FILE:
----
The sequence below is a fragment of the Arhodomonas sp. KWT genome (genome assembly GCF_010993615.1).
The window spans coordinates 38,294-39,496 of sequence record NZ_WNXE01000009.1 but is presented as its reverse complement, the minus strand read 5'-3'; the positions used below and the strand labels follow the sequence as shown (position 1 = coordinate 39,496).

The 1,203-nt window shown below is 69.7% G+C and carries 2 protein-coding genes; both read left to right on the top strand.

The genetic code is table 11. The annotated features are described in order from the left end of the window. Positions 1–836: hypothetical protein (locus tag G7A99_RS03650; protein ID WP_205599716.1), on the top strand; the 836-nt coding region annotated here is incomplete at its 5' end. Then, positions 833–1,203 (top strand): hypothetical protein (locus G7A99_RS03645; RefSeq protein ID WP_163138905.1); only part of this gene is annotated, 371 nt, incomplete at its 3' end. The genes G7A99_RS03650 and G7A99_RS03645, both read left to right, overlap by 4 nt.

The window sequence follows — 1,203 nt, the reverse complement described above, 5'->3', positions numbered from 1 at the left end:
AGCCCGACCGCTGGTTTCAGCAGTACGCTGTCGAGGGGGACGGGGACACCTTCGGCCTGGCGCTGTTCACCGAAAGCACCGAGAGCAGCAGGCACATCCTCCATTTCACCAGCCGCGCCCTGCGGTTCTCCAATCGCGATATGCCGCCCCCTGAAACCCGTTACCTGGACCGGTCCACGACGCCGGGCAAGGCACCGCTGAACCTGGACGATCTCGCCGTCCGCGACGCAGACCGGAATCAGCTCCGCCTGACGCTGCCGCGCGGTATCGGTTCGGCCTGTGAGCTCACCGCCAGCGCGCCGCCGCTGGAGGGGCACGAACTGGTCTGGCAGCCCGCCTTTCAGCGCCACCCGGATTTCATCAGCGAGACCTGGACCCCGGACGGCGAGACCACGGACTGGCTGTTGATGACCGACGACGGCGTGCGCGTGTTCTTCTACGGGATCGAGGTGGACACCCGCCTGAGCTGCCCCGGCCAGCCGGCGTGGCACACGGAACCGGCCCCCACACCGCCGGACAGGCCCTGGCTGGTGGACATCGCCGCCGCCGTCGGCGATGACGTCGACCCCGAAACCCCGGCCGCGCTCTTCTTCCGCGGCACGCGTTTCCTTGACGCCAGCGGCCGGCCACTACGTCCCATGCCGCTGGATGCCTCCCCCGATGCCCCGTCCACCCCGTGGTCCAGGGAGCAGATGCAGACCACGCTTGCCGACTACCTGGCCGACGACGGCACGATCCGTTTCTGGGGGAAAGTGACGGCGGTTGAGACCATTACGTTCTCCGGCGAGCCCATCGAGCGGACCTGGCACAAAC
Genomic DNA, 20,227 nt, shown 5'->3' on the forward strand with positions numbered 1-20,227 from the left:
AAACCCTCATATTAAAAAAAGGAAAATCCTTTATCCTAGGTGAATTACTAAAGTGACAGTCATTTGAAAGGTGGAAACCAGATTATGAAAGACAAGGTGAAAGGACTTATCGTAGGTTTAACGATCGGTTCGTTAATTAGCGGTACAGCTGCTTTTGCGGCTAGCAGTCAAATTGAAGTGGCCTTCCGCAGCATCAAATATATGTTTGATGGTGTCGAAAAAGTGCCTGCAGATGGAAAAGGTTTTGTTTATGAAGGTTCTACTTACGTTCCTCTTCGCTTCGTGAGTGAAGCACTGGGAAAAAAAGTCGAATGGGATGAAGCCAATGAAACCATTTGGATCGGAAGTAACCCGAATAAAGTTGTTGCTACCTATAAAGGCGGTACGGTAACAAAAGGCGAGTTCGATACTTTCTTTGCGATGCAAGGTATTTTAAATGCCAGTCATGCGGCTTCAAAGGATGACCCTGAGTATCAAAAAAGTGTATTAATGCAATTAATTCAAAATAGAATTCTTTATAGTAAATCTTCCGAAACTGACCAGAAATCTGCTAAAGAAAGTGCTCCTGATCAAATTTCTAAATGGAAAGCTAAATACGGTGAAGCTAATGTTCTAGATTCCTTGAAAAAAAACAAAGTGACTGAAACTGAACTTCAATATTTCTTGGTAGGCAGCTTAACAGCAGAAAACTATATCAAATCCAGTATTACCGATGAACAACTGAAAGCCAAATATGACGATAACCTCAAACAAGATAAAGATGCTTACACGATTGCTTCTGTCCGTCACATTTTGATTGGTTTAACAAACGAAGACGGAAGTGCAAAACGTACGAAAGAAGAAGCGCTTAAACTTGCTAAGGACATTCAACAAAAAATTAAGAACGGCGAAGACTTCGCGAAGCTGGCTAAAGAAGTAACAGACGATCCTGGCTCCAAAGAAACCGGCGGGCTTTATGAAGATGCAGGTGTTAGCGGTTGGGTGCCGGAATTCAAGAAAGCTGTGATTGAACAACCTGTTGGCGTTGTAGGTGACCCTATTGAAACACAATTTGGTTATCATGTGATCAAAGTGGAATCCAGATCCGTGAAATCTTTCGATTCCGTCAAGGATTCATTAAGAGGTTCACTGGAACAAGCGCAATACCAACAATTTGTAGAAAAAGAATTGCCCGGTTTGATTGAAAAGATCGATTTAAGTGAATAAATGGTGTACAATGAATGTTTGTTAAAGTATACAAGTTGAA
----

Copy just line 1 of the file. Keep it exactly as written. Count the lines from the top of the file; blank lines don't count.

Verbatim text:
The sequence below is a fragment of the Arhodomonas sp. KWT genome (genome assembly GCF_010993615.1).